Amid your entrepreneurial work days, do you ever wonder how you can stay focused, use your time more efficiently, and see each project through to completion? It’s a common challenge that working professionals face, and have been facing for decades. Depending on the type of person you are, what kind of habits you have, and what industry you’re in, the solutions will be different. However, all the approaches for staying on task have a few things in common. Most of the techniques are simple strategies or hacks that can change the way you view your job. Here are four suggestions that can help you get the most out of the limited time you have, reduce the overall stress level, and get you home before the sun goes down.

Make Weekly Time Budgets

Most professionals have lots of recurring tasks in their work weeks. Whether those repeated calendar items are Monday meetings, Tuesday conferences, Wednesday presentations, or something else, you can simplify your schedule by coming up with a weekly time template of sorts. Sometimes called time budgets, these weekly rosters of hour-by-hour breakdowns for each workday give you a clear view of what’s coming up. Don’t worry if you have large blocks of unlabeled time for various days. Just create the template as best you can, filling in the recurring pieces of the schedule.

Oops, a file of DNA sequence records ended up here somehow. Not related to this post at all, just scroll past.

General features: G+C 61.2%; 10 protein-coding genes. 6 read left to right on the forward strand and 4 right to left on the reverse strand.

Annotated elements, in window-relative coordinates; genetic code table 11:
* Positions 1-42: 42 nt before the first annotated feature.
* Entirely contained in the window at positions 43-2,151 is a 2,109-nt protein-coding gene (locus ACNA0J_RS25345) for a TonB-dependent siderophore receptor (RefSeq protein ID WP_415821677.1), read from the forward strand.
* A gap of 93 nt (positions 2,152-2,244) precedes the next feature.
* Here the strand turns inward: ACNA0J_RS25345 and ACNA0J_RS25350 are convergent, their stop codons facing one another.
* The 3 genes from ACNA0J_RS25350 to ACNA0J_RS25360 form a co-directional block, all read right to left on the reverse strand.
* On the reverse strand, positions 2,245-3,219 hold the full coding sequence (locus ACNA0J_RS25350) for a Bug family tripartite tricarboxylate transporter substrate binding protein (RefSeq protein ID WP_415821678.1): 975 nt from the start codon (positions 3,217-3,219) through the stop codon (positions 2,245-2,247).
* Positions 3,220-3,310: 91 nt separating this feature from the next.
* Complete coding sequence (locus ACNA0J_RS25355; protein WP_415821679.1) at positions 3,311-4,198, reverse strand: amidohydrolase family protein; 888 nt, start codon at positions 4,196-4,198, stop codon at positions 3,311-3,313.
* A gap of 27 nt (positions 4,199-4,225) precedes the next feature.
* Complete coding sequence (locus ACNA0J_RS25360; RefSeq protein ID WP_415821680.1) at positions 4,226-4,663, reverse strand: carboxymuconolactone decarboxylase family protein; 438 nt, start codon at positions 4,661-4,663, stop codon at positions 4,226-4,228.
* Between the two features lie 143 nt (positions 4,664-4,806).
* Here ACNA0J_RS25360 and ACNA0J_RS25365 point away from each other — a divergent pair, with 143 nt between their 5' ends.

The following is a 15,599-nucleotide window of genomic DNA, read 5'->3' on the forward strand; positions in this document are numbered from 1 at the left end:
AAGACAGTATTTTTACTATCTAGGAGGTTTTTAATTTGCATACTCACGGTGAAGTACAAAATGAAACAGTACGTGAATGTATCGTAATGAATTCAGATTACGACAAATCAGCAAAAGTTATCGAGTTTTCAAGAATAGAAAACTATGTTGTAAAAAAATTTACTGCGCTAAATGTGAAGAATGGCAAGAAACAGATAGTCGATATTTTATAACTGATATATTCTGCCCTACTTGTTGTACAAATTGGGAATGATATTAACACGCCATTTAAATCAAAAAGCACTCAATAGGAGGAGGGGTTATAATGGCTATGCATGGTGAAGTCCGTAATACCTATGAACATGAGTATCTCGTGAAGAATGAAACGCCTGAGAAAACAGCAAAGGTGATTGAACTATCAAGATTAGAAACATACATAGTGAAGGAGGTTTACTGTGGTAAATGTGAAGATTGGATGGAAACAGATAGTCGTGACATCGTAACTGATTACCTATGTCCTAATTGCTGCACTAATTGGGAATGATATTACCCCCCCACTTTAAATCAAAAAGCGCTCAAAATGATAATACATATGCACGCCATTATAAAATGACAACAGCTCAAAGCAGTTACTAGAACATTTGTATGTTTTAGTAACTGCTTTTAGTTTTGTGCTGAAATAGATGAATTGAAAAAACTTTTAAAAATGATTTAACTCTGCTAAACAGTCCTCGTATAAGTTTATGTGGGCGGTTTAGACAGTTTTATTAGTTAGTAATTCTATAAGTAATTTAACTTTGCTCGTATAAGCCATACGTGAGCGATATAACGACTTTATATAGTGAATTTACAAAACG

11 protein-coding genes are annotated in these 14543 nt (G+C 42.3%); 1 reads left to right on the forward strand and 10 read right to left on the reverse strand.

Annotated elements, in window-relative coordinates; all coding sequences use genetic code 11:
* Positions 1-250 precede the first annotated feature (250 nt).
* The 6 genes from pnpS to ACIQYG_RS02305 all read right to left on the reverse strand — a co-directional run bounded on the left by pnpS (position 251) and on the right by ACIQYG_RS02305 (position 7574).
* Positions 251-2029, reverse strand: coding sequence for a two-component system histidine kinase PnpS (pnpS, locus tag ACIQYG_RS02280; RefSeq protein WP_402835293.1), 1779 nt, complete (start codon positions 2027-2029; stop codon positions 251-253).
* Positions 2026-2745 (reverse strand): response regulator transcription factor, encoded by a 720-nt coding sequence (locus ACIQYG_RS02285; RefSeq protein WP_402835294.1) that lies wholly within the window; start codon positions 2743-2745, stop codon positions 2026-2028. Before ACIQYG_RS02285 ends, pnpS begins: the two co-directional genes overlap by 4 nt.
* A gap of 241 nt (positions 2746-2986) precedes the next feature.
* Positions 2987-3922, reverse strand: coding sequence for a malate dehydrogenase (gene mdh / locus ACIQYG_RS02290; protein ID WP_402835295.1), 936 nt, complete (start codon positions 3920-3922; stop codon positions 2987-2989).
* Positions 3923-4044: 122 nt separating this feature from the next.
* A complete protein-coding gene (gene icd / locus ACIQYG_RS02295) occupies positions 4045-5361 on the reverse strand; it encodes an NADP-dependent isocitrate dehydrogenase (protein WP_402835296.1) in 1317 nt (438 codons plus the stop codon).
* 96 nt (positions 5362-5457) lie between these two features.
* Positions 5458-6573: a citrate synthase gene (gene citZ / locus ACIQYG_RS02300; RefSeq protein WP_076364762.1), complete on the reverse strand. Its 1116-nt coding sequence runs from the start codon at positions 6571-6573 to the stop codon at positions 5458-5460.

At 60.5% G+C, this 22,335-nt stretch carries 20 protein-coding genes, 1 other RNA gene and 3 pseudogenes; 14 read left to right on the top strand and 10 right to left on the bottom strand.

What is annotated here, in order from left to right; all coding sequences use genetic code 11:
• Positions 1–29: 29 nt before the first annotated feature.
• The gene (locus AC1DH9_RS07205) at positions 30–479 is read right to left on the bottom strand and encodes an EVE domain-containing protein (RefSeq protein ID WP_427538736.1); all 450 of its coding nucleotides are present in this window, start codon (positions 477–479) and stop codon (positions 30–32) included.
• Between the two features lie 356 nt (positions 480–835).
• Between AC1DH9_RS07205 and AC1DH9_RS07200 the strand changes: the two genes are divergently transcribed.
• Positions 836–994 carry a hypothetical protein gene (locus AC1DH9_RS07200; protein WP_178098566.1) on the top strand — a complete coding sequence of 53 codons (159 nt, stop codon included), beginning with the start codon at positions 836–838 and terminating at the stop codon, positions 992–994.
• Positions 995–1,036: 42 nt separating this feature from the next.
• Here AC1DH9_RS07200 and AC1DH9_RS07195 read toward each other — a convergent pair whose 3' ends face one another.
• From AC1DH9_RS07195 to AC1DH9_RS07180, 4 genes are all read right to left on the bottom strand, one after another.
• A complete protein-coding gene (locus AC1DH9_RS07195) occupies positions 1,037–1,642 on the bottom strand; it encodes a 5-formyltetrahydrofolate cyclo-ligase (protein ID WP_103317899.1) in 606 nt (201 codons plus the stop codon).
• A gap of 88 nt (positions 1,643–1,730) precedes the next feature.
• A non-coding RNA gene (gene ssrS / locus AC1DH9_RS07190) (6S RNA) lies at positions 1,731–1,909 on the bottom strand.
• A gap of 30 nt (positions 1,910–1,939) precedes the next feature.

Avoid In-Person Time-Wasting

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Avoid the Multitasking Myth

Multitasking was a buzzword that got media attention during the past two decades. The problem is that it sounded great but didn’t work for most professionals, many of whom do their best work when they focus on just one project until its complete. Of course, the demands of life often force us to multitask, but that’s not what the buzzword referred to. The myth of doing nine things at once, on purpose, and maintaining a high level of job quality just didn’t pan out. Try doing one thing at a time until you’re through. That method worked for more than a century and still gets results today.

Two Breaks with a Short Lunch

In the 2020’s, more people than ever are working from home, running their own companies, and operating service-oriented businesses as solo owners. Others use a home-based office as telecommuters who work for corporations in hundreds of different capacities. For many, the unsupervised eight-hour day is a new creature, and it’s hard to stay on schedule. One trick that many former office inhabitants use is the 2-break, short-lunch rule. It’s possible to begin at 8 a.m. and finish by 5 p.m. if you take two 15-minute breaks and a 30-minute lunch.